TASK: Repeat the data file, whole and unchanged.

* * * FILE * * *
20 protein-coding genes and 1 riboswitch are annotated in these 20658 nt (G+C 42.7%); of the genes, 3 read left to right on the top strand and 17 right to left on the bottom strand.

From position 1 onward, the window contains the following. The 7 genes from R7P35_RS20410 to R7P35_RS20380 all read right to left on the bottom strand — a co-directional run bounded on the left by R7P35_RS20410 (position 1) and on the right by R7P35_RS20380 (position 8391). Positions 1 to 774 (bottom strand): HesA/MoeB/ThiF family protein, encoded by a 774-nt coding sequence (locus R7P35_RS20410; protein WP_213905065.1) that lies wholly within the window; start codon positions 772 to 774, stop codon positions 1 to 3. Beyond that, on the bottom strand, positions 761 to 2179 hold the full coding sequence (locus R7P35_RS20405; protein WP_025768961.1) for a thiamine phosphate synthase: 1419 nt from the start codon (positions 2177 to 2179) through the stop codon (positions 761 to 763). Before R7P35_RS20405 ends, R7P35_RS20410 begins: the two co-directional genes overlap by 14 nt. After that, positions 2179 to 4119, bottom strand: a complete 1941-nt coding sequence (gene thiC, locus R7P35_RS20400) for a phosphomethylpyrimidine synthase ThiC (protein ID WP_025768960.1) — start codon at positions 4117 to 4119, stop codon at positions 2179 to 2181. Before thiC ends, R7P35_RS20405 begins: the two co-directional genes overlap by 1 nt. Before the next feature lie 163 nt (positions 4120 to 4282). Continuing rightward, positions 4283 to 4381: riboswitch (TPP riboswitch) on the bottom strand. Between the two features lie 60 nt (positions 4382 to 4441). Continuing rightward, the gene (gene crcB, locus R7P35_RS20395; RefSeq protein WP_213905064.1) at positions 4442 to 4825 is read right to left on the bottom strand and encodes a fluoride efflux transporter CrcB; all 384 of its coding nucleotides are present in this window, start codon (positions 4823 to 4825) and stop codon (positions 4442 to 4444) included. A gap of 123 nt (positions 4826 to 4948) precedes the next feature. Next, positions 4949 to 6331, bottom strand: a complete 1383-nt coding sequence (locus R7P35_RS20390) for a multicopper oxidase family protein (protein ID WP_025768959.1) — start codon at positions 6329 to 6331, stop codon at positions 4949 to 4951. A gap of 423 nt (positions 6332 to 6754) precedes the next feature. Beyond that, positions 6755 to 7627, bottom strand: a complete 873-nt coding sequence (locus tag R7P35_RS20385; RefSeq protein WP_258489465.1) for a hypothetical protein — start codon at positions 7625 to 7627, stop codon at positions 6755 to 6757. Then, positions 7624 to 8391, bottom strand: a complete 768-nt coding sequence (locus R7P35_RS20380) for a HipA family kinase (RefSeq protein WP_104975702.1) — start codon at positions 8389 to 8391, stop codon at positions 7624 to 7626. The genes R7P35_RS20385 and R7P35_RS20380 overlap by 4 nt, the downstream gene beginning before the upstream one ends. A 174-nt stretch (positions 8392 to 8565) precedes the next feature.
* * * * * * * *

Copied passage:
20 protein-coding genes and 1 riboswitch are annotated in these 20658 nt (G+C 42.7%); of the genes, 3 read left to right on the top strand and 17 right to left on the bottom strand.

From position 1 onward, the window contains the following. The 7 genes from R7P35_RS20410 to R7P35_RS20380 all read right to left on the bottom strand — a co-directional run bounded on the left by R7P35_RS20410 (position 1) and on the right by R7P35_RS20380 (position 8391). Positions 1 to 774 (bottom strand): HesA/MoeB/ThiF family protein, encoded by a 774-nt coding sequence (locus R7P35_RS20410; protein WP_213905065.1) that lies wholly within the window; start codon positions 772 to 774, stop codon positions 1 to 3. Beyond that, on the bottom strand, positions 761 to 2179 hold the full coding sequence (locus R7P35_RS20405; protein WP_025768961.1) for a thiamine phosphate synthase: 1419 nt from the start codon (positions 2177 to 2179) through the stop codon (positions 761 to 763). Before R7P35_RS20405 ends, R7P35_RS20410 begins: the two co-directional genes overlap by 14 nt. After that, positions 2179 to 4119, bottom strand: a complete 1941-nt coding sequence (gene thiC, locus R7P35_RS20400) for a phosphomethylpyrimidine synthase ThiC (protein ID WP_025768960.1) — start codon at positions 4117 to 4119, stop codon at positions 2179 to 2181. Before thiC ends, R7P35_RS20405 begins: the two co-directional genes overlap by 1 nt. Before the next feature lie 163 nt (positions 4120 to 4282). Continuing rightward, positions 4283 to 4381: riboswitch (TPP riboswitch) on the bottom strand. Between the two features lie 60 nt (positions 4382 to 4441). Continuing rightward, the gene (gene crcB, locus R7P35_RS20395; RefSeq protein WP_213905064.1) at positions 4442 to 4825 is read right to left on the bottom strand and encodes a fluoride efflux transporter CrcB; all 384 of its coding nucleotides are present in this window, start codon (positions 4823 to 4825) and stop codon (positions 4442 to 4444) included. A gap of 123 nt (positions 4826 to 4948) precedes the next feature. Next, positions 4949 to 6331, bottom strand: a complete 1383-nt coding sequence (locus R7P35_RS20390) for a multicopper oxidase family protein (protein ID WP_025768959.1) — start codon at positions 6329 to 6331, stop codon at positions 4949 to 4951. A gap of 423 nt (positions 6332 to 6754) precedes the next feature. Beyond that, positions 6755 to 7627, bottom strand: a complete 873-nt coding sequence (locus tag R7P35_RS20385; RefSeq protein WP_258489465.1) for a hypothetical protein — start codon at positions 7625 to 7627, stop codon at positions 6755 to 6757. Then, positions 7624 to 8391, bottom strand: a complete 768-nt coding sequence (locus R7P35_RS20380) for a HipA family kinase (RefSeq protein WP_104975702.1) — start codon at positions 8389 to 8391, stop codon at positions 7624 to 7626. The genes R7P35_RS20385 and R7P35_RS20380 overlap by 4 nt, the downstream gene beginning before the upstream one ends. A 174-nt stretch (positions 8392 to 8565) precedes the next feature.